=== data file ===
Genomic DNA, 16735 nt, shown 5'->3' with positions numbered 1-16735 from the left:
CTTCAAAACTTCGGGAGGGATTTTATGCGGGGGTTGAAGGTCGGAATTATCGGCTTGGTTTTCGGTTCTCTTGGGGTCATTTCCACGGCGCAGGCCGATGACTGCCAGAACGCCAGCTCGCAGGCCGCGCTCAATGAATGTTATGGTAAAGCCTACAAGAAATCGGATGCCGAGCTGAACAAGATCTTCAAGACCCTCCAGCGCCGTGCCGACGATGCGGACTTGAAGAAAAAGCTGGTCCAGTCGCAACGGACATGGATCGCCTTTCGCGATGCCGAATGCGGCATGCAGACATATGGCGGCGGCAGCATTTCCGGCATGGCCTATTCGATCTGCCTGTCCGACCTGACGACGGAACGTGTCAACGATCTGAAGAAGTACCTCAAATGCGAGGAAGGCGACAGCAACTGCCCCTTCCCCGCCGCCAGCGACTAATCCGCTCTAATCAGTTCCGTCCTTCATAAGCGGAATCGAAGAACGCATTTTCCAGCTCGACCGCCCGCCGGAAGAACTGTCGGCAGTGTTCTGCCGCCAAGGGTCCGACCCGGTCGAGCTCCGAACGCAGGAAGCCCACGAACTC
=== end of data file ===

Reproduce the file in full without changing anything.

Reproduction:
Genomic DNA, 16735 nt, shown 5'->3' with positions numbered 1-16735 from the left:
CTTCAAAACTTCGGGAGGGATTTTATGCGGGGGTTGAAGGTCGGAATTATCGGCTTGGTTTTCGGTTCTCTTGGGGTCATTTCCACGGCGCAGGCCGATGACTGCCAGAACGCCAGCTCGCAGGCCGCGCTCAATGAATGTTATGGTAAAGCCTACAAGAAATCGGATGCCGAGCTGAACAAGATCTTCAAGACCCTCCAGCGCCGTGCCGACGATGCGGACTTGAAGAAAAAGCTGGTCCAGTCGCAACGGACATGGATCGCCTTTCGCGATGCCGAATGCGGCATGCAGACATATGGCGGCGGCAGCATTTCCGGCATGGCCTATTCGATCTGCCTGTCCGACCTGACGACGGAACGTGTCAACGATCTGAAGAAGTACCTCAAATGCGAGGAAGGCGACAGCAACTGCCCCTTCCCCGCCGCCAGCGACTAATCCGCTCTAATCAGTTCCGTCCTTCATAAGCGGAATCGAAGAACGCATTTTCCAGCTCGACCGCCCGCCGGAAGAACTGTCGGCAGTGTTCTGCCGCCAAGGGTCCGACCCGGTCGAGCTCCGAACGCAGGAAGCCCACGAACTC